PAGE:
Sunday, December 15, 2013

The Greatest Stories Ever Told

Some twenty years ago I worked with a young man whose determination to be right about everything overtook every conversation we had.  It was annoying and revealed the sin of a genuine lack of curiousity, but he was bright and handled a lot of technical issues well, so generally we got along.  One day the conversation turned to reading, and he said he only read business books.  I offered that one of the greatest pleasures in life is a good novel or memoir.  "Why would I waste my time on just reading a story?" He stated more than asked this.  You, I thought, are truly a lost cause.

I once heard (or more likely read) the best way to get to know someone you meet at a dinner party is to ask them to tell you about the last time they fell in love.  It's not something I have tried, but I do believe almost everyone is interesting in some way, and I never tire of hearing the personal narrative of years unfolding. I suppose I learned this from my mother, who draws people out and remembers the most astounding details, even years later, about people she has known or even met just once. 

The best memoirs aren't vulgar tell-all stories, but they do offer up the details, the reasons behind questionable decision-making, the run straight off the cliff, the particular wrong turns taken in those lives not of those who follow convention, but those of the ones we want to read about.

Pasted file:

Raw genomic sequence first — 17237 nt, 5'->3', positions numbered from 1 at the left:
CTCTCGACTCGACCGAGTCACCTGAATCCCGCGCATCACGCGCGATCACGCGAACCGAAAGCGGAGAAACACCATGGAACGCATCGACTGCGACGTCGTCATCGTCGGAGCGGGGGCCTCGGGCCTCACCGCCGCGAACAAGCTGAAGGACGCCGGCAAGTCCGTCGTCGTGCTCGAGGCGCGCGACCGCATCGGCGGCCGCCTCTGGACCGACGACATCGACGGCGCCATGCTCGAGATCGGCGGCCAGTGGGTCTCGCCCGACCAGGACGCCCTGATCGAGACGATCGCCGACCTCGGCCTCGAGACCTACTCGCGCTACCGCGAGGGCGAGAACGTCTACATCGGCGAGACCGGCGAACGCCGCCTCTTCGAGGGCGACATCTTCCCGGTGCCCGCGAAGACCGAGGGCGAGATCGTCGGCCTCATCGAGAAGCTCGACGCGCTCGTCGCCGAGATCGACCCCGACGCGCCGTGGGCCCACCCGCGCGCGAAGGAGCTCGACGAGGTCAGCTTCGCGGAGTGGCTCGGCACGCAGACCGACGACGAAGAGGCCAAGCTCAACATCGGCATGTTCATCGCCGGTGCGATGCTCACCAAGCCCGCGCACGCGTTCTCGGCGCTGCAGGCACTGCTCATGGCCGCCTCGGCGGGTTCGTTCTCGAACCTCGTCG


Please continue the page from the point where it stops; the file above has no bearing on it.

..maybe it was the monkfish liver, the trippa Milanese, the marrow bones--he lightly scratched me from the shoulder to the wrist, one long, slow light scratch with his fingernail the long distance of the tender back part of my arm and I, electrified, turned around to finally take a look at this guy whom I had barely registered until now.  It was ballsy and accurate, that scratch; two qualities I find particularly appealing.

--Gabrielle Hamilton, Blood, Bones and Butter. 

David Isay is the creator of StoryCorps, one of the most compelling spots on NPR.  He's been at it for ten years, recording conversations between people who are connected in profound ways.  I'd say he has my dream job, except that if I did his work I would probably never stop crying.  A husband tells his wife about being the only survivor of a disastrous shipwreck on Lake Huron.  Two women who have been best friends for three decades talk about what they mean to one another.  The connection and discovery of her authentic self by an 80 year-old woman through her deep bond with her grandson is another recording. 

When asked in a recent interview whether the kinds of stories he was hearing had changed over the past ten years, Isay was categorical: absolutely not.  When asked about their lives, he said, people talk about love, about death, about meaning.  I hope that the world has knocked the corners off my once-young friend's certainty and he now has enough humility to understand that our stories are what give shape to our lives. The themes are universal, but the details make us unique. They are what make us human.   

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